I was reflecting on my reactions to ++Nichols' sermon at the LGBT Mass. It seemed to me that the sermon was orthodox, and yet failed to do the job, and indeed was never likely to do so. I even found myself wondering if it had been deliberately crafted to be capable of the kind of interpretation that Queering the Church put on it.
But I am always wary of ascribing motives - we are, after all, forbidden from judging them - so I thought further... And here are the results of my ruminations.
What was 'the job' which I thought the Cardinal's sermon had failed to do? It was, I think, to confront those attending the Mass with the Church's teaching, in such a way that there was some chance that some, at least, of them might re-consider their position with regard to it (which, as Terry Weldon makes abundantly clear, they reject out of hand).
All of which reminded me of some notes I had made about confrontation in a different context: performance management at work.
So I dug out my notes, headed 'The Dynamics of Confrontation.'
1 You identify the need to confront someone
Be clear about the purpose of confronting - to help the other person to change his or her behaviour. That implies that the individual needs to understand what change is required and why, and also that he or she needs to leave the discussion feeling motivated and able to change - not beaten up or shamed.
2 You experience anxiety
There is always some anxiety at the prospect of these difficult conversations: that may be worsened if you have had a bad experience of confrontation in the past, either with this person or someone else. Recognising this anxiety is the first step to counter-acting it.
3 Anxiety distorts behaviour
It may be that your behaviour is distorted by your anxiety in one of two ways:
• Pussyfooting: you may be so concerned not to cause offence that you avoid discussing the issue altogether, or you wrap up your message in such woolly or apologetic language that the message or its importance get lost. This will lead to no change in behaviour - and growing frustration in you. If you find yourself thinking “How many times do I have to tell him...?” it may be that you have been pussyfooting. The technical term for this is Collusion.
• Clobbering: you may be so concerned not to pussyfoot - or so frustrated with the problem behaviour - that you deliver your message too forcibly and are perceived as aggressive. This will leave the other person feeling beaten up - and while he or she may comply in the short term, you will leave a legacy of resentment and disempowerment. If you find yourself thinking “Why are they so defensive?” or “Why can’t they decide things for themselves...?” it may be that you have been clobbering. The technical term for this is Oppression.
4 Behaviour freed from anxiety
The skill is to detach yourself from your anxiety and other disruptive emotions (eg annoyance), and focus on steering the middle course: telling the truth (as you see it) without compromise and with compassion.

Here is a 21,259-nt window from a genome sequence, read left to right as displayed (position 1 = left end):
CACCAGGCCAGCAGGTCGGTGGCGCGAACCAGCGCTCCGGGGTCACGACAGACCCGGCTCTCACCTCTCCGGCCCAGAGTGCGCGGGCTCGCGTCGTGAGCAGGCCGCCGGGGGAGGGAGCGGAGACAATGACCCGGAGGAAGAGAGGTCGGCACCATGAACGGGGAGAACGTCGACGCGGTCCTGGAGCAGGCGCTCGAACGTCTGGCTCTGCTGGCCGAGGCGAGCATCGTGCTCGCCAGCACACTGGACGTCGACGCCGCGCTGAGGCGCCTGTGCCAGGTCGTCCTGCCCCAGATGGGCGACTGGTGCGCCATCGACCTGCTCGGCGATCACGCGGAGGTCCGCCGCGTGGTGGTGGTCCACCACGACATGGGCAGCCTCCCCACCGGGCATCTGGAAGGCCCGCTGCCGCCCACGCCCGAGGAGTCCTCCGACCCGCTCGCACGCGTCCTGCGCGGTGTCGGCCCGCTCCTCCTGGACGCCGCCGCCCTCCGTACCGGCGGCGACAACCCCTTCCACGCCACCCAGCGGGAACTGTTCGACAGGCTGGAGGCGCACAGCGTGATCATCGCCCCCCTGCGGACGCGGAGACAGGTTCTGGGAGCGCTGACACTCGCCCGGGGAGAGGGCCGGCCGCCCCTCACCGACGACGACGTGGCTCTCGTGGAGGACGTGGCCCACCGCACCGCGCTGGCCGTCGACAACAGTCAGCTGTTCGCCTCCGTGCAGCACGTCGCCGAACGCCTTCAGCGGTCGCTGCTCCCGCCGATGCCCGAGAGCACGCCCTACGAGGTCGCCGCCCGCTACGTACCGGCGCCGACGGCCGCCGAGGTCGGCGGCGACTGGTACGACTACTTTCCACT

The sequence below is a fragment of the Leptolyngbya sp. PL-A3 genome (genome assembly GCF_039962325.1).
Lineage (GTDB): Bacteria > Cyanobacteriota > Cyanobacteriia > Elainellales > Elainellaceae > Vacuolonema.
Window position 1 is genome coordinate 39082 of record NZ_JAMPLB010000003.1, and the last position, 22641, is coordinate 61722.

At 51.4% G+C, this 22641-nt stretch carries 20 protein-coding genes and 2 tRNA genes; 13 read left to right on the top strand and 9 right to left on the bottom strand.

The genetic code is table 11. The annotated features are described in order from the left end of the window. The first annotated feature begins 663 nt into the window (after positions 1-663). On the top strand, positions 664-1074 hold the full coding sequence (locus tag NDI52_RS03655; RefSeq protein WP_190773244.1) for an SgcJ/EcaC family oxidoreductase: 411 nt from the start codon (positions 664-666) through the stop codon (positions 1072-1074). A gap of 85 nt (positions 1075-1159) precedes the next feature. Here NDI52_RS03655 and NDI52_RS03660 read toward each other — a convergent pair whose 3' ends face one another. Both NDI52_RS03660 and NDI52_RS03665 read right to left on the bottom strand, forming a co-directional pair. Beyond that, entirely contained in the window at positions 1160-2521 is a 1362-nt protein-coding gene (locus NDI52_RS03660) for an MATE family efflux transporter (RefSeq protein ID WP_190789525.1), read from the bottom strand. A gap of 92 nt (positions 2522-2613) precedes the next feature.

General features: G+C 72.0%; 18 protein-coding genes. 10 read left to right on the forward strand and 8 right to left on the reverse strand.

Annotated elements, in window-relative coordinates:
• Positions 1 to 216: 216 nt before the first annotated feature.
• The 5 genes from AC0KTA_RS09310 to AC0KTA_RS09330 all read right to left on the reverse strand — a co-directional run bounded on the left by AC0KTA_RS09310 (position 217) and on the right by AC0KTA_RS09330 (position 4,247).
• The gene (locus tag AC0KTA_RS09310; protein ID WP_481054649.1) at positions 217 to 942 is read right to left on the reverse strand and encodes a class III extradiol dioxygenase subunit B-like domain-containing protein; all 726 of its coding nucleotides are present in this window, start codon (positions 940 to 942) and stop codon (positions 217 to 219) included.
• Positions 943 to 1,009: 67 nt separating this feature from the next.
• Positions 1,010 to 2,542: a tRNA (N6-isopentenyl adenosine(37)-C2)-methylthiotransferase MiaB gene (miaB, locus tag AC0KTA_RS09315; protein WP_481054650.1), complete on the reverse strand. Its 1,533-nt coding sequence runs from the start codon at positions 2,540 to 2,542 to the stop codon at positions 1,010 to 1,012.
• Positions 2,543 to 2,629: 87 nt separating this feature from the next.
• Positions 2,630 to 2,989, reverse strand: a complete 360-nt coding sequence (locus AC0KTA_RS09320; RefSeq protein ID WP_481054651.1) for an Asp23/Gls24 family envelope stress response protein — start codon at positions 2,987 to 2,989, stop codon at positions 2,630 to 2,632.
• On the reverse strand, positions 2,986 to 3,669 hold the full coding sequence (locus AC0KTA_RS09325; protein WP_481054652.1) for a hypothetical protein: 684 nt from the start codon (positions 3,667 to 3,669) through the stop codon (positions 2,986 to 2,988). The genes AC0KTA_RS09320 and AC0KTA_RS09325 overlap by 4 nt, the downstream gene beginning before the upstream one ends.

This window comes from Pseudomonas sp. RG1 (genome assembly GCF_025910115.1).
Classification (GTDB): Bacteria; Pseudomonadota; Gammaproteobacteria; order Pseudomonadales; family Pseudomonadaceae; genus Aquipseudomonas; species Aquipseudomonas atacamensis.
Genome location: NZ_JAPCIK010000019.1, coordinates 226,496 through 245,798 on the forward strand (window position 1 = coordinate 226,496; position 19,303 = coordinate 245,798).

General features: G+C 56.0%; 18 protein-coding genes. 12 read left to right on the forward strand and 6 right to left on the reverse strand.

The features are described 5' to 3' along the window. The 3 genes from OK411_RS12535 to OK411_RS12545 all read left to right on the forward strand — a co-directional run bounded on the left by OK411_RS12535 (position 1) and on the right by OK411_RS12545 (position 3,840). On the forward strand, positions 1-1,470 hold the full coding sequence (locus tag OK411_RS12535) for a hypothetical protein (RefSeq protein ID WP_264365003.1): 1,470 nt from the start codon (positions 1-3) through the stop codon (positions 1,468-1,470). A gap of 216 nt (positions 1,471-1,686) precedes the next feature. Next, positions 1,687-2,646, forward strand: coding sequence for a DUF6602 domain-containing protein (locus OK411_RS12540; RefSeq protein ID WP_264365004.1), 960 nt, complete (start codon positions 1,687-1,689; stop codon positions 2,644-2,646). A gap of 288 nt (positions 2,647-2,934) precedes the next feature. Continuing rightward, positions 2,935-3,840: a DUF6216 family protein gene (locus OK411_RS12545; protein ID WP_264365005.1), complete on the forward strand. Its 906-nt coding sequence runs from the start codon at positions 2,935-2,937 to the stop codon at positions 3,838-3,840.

Without compromise means no cotton wool, no apologising, no ‘praise sandwiches,’ and short, direct and factual statements.
With compassion means no anger, no blame, and a sincere intention to help the other person to learn and change his or her behaviour.
4 Learning for other person
When you get it right, you may notice a reaction of shock or recognition in the other person. If you are then quiet and listen (resist the temptation to move into apologetic mode), you will be able to help the other person to consider what you have said and decide whether, what, and how to change. This is uncomfortable for both people, but can lead to genuine insight and learning.
5 Appropriate supportI thought this a helpful framework to use to understand what may be going on here. My guess is that the Cardinal did not want to alienate anyone, for fear of losing them to the Church altogether, and that anxiety may have caused him to Pussyfoot (or Collude). For whilst he did speak the truth, that the commandments are not optional, ('God's mercy is misunderstood if it is taken as something which enables us to overlook those commandments or somehow imagine that we are excused their calling.') it was so wrapped in the long discussion of mercy, that it may not have been clearly heard (especially given the filters we know are in place with some of the congregation).
At the end of the discussion, end on a sincere and positive note - expressing appreciation of the person’s commitment to address the issue and offering any appropriate support.
On the other hand, I think he was right to avoid Clobbering (or Oppression): a hell-fire sermon on the evils of sodomy and the wickedness of the way of life of some of those assembled (which, I have to say, is the direction in which my anxiety might well have tempted me to move...) would have been at least as unlikely to have resulted in any metanoia, any profound change of heart.
According to this analysis, a clear and short statement of the Church's teaching, on mercy, on the commandments, on the requirements of a well-formed conscience etc, delivered with true compassion, would have been the most likely to have some chance of having an impact.
(And all that does rather assume that the Cardinal would want to have such an impact, which I do not take for granted...)
But I would like to see the experiment tried...